Whether you are new to purchasing investment property or you have been buying investment properties for years, it is essential to familiarize yourself with some basic investment terms that are regularly encountered in the world of property investment. Here’s a look at some of the terms you should know.
Cash flow refers to the money that is going in and out of your investment. Your cash flow is determined by subtracting your operating expenses from your gross income. The amount of cash flow you have determines how liquid your investment is over a period of time. This figure helps you determine how well you will be able to pay for the expenses that are associated with your property.
The capitalization rate, or cap rate, is a ratio of your annual net operating income and cost that has been changed to a percentage. This figure shows the relationship between the cost of the property and the income your property generates after paying expenses. With this figure, you can determine the potential percentage return on your investment. For example, if you invest $1 million and the net operating income is $100,000 per year, your cap rate will be 10 percent.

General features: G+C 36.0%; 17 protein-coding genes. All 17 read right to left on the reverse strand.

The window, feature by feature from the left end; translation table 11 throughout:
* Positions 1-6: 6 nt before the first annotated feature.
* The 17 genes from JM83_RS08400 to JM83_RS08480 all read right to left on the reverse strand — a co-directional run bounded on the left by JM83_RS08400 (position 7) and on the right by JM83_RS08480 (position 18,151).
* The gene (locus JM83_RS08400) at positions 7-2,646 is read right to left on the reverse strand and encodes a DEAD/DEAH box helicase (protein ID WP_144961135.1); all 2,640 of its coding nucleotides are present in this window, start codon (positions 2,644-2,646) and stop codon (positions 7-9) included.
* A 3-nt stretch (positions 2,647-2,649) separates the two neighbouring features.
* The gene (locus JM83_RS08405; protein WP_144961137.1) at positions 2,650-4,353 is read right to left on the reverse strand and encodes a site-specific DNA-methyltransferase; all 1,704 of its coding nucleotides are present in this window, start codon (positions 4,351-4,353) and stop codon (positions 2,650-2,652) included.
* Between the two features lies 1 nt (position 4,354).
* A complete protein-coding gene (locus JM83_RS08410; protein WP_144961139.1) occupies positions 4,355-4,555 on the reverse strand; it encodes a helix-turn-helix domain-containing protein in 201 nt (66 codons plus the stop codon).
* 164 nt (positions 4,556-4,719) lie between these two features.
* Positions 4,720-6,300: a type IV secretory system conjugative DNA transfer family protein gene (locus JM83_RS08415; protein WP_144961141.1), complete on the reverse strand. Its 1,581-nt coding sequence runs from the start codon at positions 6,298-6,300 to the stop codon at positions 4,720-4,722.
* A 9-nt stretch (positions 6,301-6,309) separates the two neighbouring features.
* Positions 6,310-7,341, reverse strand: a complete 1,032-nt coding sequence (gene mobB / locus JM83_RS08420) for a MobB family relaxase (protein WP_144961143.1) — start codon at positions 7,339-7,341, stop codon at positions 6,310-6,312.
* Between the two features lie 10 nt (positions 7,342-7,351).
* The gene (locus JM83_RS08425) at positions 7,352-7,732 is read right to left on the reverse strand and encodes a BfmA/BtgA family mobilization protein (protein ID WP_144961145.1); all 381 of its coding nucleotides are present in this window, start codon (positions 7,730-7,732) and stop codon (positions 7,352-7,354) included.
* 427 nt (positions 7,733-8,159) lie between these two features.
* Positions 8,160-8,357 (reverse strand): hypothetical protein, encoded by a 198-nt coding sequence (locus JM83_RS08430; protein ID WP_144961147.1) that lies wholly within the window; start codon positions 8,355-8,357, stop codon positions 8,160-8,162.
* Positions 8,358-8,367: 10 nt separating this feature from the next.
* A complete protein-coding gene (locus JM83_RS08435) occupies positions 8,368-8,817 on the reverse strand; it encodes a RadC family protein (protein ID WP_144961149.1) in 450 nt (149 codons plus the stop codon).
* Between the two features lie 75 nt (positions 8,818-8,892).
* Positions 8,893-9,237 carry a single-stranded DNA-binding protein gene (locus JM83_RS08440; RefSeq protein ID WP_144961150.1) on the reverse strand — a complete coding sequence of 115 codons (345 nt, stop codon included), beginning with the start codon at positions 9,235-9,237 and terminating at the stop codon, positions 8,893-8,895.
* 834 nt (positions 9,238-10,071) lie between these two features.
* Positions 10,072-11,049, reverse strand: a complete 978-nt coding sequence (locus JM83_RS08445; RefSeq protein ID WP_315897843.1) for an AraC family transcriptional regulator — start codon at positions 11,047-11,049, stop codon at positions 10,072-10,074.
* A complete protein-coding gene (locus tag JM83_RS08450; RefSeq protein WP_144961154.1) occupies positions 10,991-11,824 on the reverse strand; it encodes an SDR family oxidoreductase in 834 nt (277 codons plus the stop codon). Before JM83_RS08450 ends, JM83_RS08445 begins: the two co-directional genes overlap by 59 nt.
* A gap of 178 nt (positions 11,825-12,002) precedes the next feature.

The cash-on-cash return is similar to the cap rate, with the main difference being that you divide the annual before-tax cash flow by the total cash that you have invested. As such, the cash-on-cash return considers the financing that you may have used to obtain the property. The capitalization rate and cash-on-cash return both must be considered when evaluating an investment property.
The gross yield is the amount of money your property is expected to produce. To obtain this figure, you divide your gross income by the cost of your investment. This formula does not consider valuation changes or taxes, but it does provide you with a good benchmark for determining how well your property will perform as an investment.
Depreciation and Appreciation
Depreciation and appreciation refers to the gain or loss of value of your property. Of course, potential appreciation is speculative, which means you can only make your best guess about the future of the property based on the information that is available.
When all is said and done, there is not a secret formula for determining whether or not an investment property will be a good investment. By understanding fees associated with purchasing an investment property, such as taxes and insurance, while examining local market dynamics, you will be better prepared to purchase a successful investment property. By familiarizing yourself with these terms as well as the various costs associated with purchasing an investment property, you will be more likely to obtain a property that will give you a healthy return on investment.
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(all data current as of 5/27/2017)
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